Remember the feeling you had when you took a bite into your favourite dessert for the very first time? The warm gooey bite full of delight. Now picture yourself clicking on your site for the first time. What your customer wants is that feeling- that shot of euphoria when they notice that the site they clicked on was loading exceptionally fast; that the site was well organised, and responsive (which deserves a whole post of its own).

As the saying goes- first impressions last- for people, and the same stands true in case of online impressions. Just as we make our office receptions, our posters and our suits exude professionalism, so should our website: our online office, our online marketing powerhouse and the one-stop shop for our potential customers.

 

If done well, they are easier to navigate and use

There is no need for an answer to why the private healthcare business has been flourishing when there is already a free and well-established healthcare system like the NHS. It is because we like the personalised, slick approach to client-interaction and service. Despite having a “free” paid-for system, we like the fast service, the personalised treatment and we’d happily pay more for such a service, given the choice. It is the same for websites. Which would you choose- the personalised treatment or the generic multi-pager without any warmth?

 

It would be a great use of all that data collected on how your visitors use the website and re-invested to generate ROI

The saying goes data never lies. What would you feel more confident with: a site that is expensive and you think it will work well with your market, or a site that is tested and that users have responded to? Just have a look at StumbleUpon’s customer dip after its major re-vamp, leading to the conclusion that while the site may be new, improved and works well, this may not be what the users of StumbleUpon wanted.

 

Using the above-mentioned data, you can repackage your content adequately- thus gaining more clients

What with Google SEO changes, your online presence is now more valuable than ever. Google Analytics, among other tools, lets you use this user data to add in the keyword phrases that your target customers might search for. You can build up your company’s credibility and online presence organically with a good SEO and website strategy.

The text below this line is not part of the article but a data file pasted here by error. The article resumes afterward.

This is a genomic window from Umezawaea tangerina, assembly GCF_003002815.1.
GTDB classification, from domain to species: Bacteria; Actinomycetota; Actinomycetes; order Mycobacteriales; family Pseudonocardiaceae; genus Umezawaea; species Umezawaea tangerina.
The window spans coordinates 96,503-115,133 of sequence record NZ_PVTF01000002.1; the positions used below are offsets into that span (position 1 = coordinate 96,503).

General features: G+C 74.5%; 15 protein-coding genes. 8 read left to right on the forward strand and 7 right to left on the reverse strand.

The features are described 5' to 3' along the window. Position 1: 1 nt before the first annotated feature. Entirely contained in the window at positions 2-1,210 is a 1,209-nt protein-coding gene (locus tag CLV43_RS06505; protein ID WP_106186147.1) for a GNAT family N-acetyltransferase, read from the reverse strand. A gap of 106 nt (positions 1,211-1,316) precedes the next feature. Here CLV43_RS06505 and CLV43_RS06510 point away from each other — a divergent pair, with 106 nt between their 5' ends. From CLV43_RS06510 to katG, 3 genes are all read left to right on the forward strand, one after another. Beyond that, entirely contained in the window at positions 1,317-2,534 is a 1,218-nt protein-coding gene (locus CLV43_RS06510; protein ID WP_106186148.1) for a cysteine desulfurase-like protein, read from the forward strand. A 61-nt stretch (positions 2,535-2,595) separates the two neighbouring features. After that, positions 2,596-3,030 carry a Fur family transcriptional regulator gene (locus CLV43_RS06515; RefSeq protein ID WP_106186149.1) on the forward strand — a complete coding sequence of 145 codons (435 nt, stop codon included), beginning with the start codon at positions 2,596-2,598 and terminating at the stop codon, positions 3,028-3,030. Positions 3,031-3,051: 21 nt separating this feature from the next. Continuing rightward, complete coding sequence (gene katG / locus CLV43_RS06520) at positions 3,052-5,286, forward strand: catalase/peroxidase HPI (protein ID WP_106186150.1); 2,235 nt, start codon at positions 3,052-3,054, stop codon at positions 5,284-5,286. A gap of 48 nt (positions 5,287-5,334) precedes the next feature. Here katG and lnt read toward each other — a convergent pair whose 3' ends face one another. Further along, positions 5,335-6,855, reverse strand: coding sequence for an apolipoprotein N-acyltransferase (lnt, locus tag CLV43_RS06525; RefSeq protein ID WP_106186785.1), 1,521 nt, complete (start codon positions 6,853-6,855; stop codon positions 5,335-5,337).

Above all, personalising your website is a great opportunity to audit your content (which might even predate your time with the company) and realign it with your brand

Ever come across a content or piece of work at your company that sounds almost relevant, but needs a little update? Now is the best time to audit your content and re-use, recycle and renew your content to align with your website’s content/marketing strategy. Time spent updating an article is time saved in research, original content creation, and developing a unique stance. Your content is likely to be relevant years to come, just with some updates along the way, as the rules change with the time.

 

3. Some do-s and don’ts of Personalisation

 

By now you should all be convinced that personalising your website is in the best interest of your organisation as well as your client. So here are some do’s and don’ts for making the change, for personalising your website.

Dos:

 

  1. Iterate changes quickly and measure results (use metrics such as Marketing Attribution to provide comparisons of the effects of personalisation tactics)
  2. Separate content from presentation (keep a structured central repository of content. Use tags, categories and custom fields to store content together with its personalisation-specific information such as targeting filters or persona-specific messages)